By Curtis Morrison
Members of the Louisville Metro Council’s Planning/Zoning Land Design and Development Committee announced in their June 12 meeting one more “work group” will be needed to iron out compromises on Councilman David Yates proposed Landmarks Ordinance before their next meeting.
But how a citizen gets on such a work group is quite mysterious.
Teena Halbig was cold-blooded ignored, like she didn’t exist, when she asked Metro Councilman Tom Owen about the “work group” in person. As in, he wouldn’t open his mouth and speak words to even acknowledge her inquiry.
According to Halbig, this is what happened:
After the meeting ended at 4 p.m., Councilman Owen came over to me. He said, “You have written me.”
I said, “Yes, I have.” Then I said I wanted to ask about the Landmarks Ordinance. I wanted to know when the work group would meet and wanted to ask if they would allow the public to be present and do this out in the open.
He did not answer but gave a panning smile … WOW! Was I ever impressed!
Halbig is one of the citizens who left Metro Council’s last Committee meeting with a mission to not allow the committee members to privately meet in a “work group” only with representatives of the Greater Louisville Association of Realtors and/or the Homebuilders Association to put the final touches on the controversial proposed ordinance.
Concerned citizens are preservationists, but others are just concerned about the precedent set when Metro Council pushes through their own agenda behind closed doors, with little consideration for public input. Two public hearings were held, and the vast majority of input received was against the proposed compromises to the existing landmarks ordinance.
Halbig had emailed Owen in part because on June 14 Metro Council Deputy Clerk Stephen Ott instructed Halbig that he checked with the Assistant Clerk, who didn’t know anything about any planned work group meeting. Ott referred Halbig to Owen’s office.
Frustrated with the run-around, Neighborhood Planning and Preservation, Inc President Martina Kunnecke sent out an email Tuesday to the chair of the Committee, Councilman Jon Ackerson, cc’ing Yates and Owen as well as Councilwoman Tina Ward-Pugh.
Ackerson’s office emailed Kunnecke back instructing her to direct her inquiry to Councilman David Yates’ office, who had already been cc’d in that email:
Thursday, both Metro Council Clerk Kathy Herron and Assistant to the Metro Council President Lisa Franklin Gray confirmed via email they were not aware of any work group meetings scheduled:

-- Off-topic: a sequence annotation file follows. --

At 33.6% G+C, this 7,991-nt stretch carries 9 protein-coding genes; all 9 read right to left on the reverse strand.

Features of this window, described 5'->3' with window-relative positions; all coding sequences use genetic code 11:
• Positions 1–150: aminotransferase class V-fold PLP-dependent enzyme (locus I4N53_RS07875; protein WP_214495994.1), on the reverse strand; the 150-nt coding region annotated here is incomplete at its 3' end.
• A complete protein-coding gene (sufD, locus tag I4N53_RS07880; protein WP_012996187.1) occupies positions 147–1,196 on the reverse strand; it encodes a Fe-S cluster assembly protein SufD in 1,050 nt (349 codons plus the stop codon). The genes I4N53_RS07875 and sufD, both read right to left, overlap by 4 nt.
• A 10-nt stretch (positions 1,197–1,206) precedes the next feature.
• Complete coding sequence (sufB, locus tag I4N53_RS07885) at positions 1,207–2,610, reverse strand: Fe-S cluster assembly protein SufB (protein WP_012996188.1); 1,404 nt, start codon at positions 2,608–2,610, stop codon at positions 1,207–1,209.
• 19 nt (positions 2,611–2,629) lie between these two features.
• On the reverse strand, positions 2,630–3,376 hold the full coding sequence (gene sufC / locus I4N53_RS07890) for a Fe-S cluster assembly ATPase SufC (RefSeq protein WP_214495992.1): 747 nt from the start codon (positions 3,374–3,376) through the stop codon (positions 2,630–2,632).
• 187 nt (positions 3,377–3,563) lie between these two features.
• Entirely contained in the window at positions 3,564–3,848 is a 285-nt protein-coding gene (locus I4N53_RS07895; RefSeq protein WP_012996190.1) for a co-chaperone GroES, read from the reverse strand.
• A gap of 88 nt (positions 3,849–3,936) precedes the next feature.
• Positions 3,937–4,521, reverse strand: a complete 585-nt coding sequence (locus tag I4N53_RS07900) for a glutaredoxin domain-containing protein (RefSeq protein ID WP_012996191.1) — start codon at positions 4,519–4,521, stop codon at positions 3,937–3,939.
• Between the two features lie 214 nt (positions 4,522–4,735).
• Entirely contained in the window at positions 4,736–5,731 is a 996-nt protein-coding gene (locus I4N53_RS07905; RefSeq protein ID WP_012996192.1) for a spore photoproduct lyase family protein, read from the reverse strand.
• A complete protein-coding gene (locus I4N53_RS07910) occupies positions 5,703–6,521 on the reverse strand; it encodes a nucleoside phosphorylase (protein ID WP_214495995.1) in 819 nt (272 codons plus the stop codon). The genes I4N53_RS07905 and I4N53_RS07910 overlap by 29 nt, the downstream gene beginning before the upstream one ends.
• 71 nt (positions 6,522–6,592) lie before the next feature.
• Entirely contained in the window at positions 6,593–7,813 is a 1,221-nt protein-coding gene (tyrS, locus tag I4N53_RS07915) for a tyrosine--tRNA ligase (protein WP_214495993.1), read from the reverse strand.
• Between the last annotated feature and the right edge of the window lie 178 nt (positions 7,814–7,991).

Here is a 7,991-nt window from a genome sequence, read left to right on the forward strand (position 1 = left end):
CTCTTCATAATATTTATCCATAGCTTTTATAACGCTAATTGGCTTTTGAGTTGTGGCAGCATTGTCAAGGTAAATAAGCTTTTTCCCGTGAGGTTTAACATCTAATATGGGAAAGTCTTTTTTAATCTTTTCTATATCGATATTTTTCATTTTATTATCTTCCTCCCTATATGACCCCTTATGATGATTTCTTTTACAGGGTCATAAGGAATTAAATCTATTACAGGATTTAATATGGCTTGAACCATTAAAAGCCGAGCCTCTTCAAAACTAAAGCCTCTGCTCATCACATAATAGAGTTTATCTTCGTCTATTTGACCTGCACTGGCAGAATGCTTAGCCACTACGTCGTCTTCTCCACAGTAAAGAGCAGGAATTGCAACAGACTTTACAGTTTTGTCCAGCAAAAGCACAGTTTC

Open records reveal Herron had emailed Owen in April confirming that “work groups” do not fall under the Open Meetings Law, making them open to the public. Herron also specified that “A Work Group has outside experts as part of it and their expertise may be needed during the deliberations.”
But open records also reveal the last time Owen put together a “work group” for the proposed landmarks ordinance, he deliberately rejected one experienced “expert” from being citizen representative.
Shellie Nitsche has filed three landmark petitions in the last four years. Two of those petitions resulted in landmark status for the Dean-Bishop House and The Twig and Leaf Restaurant. The third, the TeePee, is pending a hearing date before the Landmark Commission. When Nitsche emailed Owen asking to be involved in the last ‘work group,’ this was Owen’s “Thanks for your interest”-reply:
Beginning today, the Council is going on break for two weeks. The Planning and Zoning committee, which has six members, is expected to vote on the proposed changes to the landmarks amendment at a July 17 meeting.
Councilman Dan Johnson is the only member of that Committee who has committed to voting against any proposed changes to the existing landmarks ordinance.
Kunnecke, who is president of Neighborhood Planning and Preservation, Inc., says frustration over efforts to compromise the landmarks ordinance is adding fuel to the agenda for her group’s meeting this Saturday called Vision Louisville: Rightsizing from the Grassroots UP!
“Saturday, we’ll be compiling a list of suggestions for right-sizing Louisville that will ultimately be submitted to the Mayor and the Metro Council,” Kunnecke said. “Preserving our historic structures is big piece of that puzzle.”
The meeting will be held from 10 a.m. to noon at Bashford Manor Bed and Breakfast, 2227 Bashford Manor Lane and, unlike Metro Council work groups, anyone interested in these issues is welcome to participate.
About Curtis Morrison: Curtis Morrison blogs at Louisville Courant. Morrison is a political activist, active in historic-preservation efforts. He is a board member of Neighborhoods Planning and Preservation.